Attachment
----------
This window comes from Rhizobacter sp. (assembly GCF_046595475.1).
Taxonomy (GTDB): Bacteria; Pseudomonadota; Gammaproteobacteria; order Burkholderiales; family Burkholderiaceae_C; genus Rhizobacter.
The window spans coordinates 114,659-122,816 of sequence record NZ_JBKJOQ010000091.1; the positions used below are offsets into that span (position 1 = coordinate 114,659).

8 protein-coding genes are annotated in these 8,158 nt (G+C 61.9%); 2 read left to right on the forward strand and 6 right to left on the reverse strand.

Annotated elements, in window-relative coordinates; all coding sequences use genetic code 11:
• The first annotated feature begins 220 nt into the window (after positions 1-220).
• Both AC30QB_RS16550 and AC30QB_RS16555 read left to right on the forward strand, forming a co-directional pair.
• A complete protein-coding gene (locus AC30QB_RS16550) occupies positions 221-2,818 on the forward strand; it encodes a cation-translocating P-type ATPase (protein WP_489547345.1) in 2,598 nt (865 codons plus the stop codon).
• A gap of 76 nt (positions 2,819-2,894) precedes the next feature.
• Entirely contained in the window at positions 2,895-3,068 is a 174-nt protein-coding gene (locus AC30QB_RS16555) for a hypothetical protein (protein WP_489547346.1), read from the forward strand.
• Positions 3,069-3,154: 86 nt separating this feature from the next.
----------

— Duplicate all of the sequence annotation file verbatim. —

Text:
This window comes from Rhizobacter sp. (assembly GCF_046595475.1).
Taxonomy (GTDB): Bacteria; Pseudomonadota; Gammaproteobacteria; order Burkholderiales; family Burkholderiaceae_C; genus Rhizobacter.
The window spans coordinates 114,659-122,816 of sequence record NZ_JBKJOQ010000091.1; the positions used below are offsets into that span (position 1 = coordinate 114,659).

8 protein-coding genes are annotated in these 8,158 nt (G+C 61.9%); 2 read left to right on the forward strand and 6 right to left on the reverse strand.

Annotated elements, in window-relative coordinates; all coding sequences use genetic code 11:
• The first annotated feature begins 220 nt into the window (after positions 1-220).
• Both AC30QB_RS16550 and AC30QB_RS16555 read left to right on the forward strand, forming a co-directional pair.
• A complete protein-coding gene (locus AC30QB_RS16550) occupies positions 221-2,818 on the forward strand; it encodes a cation-translocating P-type ATPase (protein WP_489547345.1) in 2,598 nt (865 codons plus the stop codon).
• A gap of 76 nt (positions 2,819-2,894) precedes the next feature.
• Entirely contained in the window at positions 2,895-3,068 is a 174-nt protein-coding gene (locus AC30QB_RS16555) for a hypothetical protein (protein WP_489547346.1), read from the forward strand.
• Positions 3,069-3,154: 86 nt separating this feature from the next.